These days all of my identities are converging: whether I am offering a blessing in the grocery store checkout line, offering a prayer in a poem or experiencing the kinship with all life while walking my or a client's dog - it's all the same. It's all Life.
There are ten keys to Affirmative Poetry. When you follow these keys and give someone a poem, you give them a precious gift.
“Ten keys to Affirmative Poetry – and to life. Learn them in one class – practice them for life.”
The ten keys are:
Ground yourself in your body
Let go of expectations
Don’t assume anything
Be open and receptive
Affirm yourself and your subject
Come from a positive frame of mind
If you practice these keys, the poems you give people will often be fun, frequently beautiful and sometimes genuinely healing.
You start by having your subject give you some clues – a few words or sentences about themselves (or their dog if they want the poem about/for their dog, etc.) – so you aren’t starting from scratch.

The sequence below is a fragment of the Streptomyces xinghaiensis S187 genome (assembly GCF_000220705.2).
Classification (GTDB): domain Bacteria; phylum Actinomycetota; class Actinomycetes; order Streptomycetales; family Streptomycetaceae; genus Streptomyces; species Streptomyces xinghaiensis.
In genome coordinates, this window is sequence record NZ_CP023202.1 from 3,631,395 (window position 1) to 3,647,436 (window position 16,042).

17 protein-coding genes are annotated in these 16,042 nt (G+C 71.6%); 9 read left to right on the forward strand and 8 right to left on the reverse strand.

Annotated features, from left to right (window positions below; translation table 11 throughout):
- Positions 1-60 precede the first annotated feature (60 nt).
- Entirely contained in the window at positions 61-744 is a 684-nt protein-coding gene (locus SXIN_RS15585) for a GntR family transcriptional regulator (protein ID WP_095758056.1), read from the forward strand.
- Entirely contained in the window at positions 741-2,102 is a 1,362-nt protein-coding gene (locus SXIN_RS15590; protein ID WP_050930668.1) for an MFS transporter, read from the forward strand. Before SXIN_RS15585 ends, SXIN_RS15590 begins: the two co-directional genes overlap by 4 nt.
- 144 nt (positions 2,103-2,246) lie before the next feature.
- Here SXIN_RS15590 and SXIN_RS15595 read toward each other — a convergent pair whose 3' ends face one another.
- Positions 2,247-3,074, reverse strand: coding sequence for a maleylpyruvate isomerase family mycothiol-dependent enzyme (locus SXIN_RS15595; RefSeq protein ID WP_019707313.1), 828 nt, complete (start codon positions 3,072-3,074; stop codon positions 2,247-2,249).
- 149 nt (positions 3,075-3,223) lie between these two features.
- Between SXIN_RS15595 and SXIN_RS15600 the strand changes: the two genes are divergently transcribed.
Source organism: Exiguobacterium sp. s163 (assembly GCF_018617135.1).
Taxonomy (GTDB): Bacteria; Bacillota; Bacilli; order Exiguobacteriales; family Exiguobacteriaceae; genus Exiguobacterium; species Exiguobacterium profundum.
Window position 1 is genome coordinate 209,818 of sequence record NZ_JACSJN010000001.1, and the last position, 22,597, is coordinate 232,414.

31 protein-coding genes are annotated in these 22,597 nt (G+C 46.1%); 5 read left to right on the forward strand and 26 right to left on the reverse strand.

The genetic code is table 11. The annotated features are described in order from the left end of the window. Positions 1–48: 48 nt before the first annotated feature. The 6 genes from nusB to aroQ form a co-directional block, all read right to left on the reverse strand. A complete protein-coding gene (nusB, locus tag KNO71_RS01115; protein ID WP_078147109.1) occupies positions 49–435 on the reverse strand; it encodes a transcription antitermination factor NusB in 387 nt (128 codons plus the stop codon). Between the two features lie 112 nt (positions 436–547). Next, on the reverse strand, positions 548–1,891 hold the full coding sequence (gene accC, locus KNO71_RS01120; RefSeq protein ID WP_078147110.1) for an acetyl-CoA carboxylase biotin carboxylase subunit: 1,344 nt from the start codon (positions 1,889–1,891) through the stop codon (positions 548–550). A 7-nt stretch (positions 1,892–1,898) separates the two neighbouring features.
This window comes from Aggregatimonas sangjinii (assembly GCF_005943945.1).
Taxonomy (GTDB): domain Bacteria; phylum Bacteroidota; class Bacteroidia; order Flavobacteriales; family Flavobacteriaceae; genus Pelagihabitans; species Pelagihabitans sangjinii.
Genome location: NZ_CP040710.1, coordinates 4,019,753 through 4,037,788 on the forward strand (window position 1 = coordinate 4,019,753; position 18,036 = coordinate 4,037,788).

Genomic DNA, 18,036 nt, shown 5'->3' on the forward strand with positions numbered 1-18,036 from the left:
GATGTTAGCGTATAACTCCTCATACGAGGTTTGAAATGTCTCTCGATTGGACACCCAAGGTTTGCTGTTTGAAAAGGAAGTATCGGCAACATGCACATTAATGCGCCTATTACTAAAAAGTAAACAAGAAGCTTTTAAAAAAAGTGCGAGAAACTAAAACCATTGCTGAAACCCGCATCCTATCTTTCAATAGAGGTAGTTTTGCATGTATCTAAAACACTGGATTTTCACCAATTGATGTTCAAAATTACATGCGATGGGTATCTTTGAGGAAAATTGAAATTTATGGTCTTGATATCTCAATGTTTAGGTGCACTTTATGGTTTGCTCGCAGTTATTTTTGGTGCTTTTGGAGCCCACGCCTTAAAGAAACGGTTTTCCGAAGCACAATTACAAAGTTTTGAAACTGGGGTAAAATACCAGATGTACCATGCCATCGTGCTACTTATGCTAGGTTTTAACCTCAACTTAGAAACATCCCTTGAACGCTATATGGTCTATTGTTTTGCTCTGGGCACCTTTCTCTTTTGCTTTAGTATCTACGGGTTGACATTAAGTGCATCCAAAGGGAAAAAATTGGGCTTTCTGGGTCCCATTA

From this kind of start, Majo landed on these 10 keys by inquiring into the sources of his own success as an affirmative poet:
Why do people so often cry tears of relief or gladness when they hear the poem?
Why do they look at you with soft eyes, like they have always been waiting for you to come along?
Why do they so often say things like “That was perfect!” or “You know me so well!” or “How did you know that? I didn’t say that.”
Anybody can do this. Where does it come from? It’s a great mystery – and lots of practice. You have to “turn it over” – and the ten keys help that happen.
Each class will include extensive drills with one or more of the keys and a chance to get in pairs and to create actual poems – sloppy, imperfect but real poems. You know Anne Lamott’s concept of SFD’s? “Shitty first drafts” – we need ’em.
Each class will end with Majo offering a poem to one or more participants in front of the group. All participants will receive a poem from Majo by the end of the class – and take away a recording.
I have had a fantasy conversation where somebody, before the class or partway through, asks “What’s the difference between these poems and a blessing or a prayer?” And I ask them in return “What does that matter – is that like important to you?” They somewhat sheepishly say, “I don’t know – I just want an answer.” And I say, “No difference, really – it’s all the same. You shower love and affirmation and well-meaning on the person. The difference is just in your entry point – the entry point here is poetry.”